Towards a better future?
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This thesis seeks to explain why labor conditions did not improve in the Bangladeshi ready-made garment industry since the Rana Plaza disaster in 2013. These improvements did not materialize, despite commitments of the Bangladeshi government and ready-made garment industry, and the emergence of corporate social responsibility programs, shortly after the disaster. To explain this gap between promise and reality, a critical realist ontology and a historical materialist framework based on Gramscian and Poulantzian theory are adopted. Informed by critical realism and historical materialism, the empirical analysis shows that the disaster occurred due to decades of Bangladeshi neoliberalism, which made the legitimacy of neoliberal sourcing practices by transnational corporations deteriorate in the West. In response, transnational corporations initiated corporate social responsibility programs that primarily sought to protect their dominant position in transnational production by showing their ethical side, without entailing structural concessions regarding labor conditions. Additionally, caused by the economic consequences of these programs and the aftermath of the Rana Plaza disaster itself, the Bangladeshi economy experienced a deeply entrenched crisis, which the Bangladeshi state attempted to resolve by becoming increasingly authoritarian and repressive towards RMG workers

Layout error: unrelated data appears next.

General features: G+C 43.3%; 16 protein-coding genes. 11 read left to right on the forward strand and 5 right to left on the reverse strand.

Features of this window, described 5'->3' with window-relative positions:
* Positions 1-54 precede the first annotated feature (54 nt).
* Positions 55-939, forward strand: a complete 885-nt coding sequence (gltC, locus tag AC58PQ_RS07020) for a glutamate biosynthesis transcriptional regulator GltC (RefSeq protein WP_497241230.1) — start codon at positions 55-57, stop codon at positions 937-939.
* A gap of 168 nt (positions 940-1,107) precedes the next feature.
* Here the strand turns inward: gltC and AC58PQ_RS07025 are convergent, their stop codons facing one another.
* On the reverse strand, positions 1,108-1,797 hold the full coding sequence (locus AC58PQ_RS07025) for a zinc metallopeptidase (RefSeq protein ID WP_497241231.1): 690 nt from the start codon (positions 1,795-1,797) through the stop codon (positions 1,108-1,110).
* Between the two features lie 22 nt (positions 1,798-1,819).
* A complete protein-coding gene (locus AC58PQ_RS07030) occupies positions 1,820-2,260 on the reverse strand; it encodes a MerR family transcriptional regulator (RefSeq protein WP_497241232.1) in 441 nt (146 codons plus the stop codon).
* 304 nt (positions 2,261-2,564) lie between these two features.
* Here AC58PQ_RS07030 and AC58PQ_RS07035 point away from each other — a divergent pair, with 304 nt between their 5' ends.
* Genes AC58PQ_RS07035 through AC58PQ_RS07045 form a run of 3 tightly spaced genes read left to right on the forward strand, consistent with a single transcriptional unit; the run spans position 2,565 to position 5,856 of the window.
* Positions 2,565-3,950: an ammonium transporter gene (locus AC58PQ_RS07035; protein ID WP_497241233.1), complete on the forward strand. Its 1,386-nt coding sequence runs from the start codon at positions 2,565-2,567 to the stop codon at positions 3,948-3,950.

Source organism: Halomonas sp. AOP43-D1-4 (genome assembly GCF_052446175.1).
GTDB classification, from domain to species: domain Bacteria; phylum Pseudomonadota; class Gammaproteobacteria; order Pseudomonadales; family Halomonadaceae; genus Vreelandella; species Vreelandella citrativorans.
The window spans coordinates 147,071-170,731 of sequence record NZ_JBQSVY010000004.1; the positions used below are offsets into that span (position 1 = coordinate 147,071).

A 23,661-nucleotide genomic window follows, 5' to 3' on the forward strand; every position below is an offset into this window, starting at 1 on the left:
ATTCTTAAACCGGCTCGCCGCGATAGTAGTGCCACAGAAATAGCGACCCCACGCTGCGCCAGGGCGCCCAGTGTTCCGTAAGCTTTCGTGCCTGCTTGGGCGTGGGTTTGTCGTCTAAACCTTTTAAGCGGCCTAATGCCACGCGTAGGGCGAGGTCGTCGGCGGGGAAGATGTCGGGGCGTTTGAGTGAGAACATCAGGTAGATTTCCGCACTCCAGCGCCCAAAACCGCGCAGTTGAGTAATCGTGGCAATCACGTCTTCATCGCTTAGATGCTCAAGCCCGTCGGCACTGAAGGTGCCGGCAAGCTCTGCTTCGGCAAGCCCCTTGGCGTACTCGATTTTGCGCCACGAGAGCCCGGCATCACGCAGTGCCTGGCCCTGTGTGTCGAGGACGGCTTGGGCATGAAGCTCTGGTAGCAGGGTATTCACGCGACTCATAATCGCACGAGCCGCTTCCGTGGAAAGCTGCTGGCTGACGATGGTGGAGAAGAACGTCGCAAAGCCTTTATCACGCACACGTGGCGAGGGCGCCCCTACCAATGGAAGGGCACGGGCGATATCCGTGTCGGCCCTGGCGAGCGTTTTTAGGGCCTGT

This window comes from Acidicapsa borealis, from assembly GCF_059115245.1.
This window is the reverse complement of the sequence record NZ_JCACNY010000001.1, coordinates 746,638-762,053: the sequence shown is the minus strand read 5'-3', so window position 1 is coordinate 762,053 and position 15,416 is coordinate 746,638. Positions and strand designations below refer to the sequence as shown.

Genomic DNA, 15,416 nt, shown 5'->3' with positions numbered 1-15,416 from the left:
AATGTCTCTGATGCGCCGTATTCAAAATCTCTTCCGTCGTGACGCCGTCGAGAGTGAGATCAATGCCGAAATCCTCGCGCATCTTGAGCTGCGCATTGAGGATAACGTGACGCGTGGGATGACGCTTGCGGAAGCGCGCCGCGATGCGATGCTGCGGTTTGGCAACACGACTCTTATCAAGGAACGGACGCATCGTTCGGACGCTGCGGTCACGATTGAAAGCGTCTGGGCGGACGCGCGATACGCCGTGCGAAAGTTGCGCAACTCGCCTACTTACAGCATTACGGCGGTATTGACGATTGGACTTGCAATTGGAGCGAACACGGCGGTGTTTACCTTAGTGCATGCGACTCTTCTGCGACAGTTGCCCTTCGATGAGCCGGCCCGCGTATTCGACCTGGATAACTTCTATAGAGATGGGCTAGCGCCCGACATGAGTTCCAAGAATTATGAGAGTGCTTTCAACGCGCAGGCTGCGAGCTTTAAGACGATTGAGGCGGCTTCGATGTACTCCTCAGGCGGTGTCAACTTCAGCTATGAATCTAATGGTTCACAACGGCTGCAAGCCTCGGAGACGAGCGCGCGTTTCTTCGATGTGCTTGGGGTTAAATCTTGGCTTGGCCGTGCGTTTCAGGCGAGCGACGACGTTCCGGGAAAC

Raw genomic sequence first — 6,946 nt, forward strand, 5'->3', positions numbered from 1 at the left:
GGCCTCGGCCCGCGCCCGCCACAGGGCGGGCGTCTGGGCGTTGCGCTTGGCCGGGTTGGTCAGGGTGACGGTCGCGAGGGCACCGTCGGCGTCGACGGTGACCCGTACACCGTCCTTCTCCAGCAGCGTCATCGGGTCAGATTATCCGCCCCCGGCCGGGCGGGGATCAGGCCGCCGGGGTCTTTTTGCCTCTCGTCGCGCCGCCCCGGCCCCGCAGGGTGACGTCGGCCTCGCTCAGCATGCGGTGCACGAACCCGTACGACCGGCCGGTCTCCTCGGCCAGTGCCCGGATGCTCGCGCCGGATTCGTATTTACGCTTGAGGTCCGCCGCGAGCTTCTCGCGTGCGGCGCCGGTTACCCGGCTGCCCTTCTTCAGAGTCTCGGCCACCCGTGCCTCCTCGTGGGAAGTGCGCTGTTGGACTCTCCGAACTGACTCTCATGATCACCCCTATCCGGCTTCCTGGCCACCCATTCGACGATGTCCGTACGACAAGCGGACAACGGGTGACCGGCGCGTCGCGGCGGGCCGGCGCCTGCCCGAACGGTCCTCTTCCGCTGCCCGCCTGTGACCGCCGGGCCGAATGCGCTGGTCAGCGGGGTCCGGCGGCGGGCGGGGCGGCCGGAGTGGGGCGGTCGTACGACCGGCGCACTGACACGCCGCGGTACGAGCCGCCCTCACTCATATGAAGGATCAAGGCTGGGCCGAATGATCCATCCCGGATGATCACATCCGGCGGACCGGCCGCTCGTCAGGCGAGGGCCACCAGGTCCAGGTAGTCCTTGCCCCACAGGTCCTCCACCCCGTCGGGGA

Faculteit der Managementwetenschappen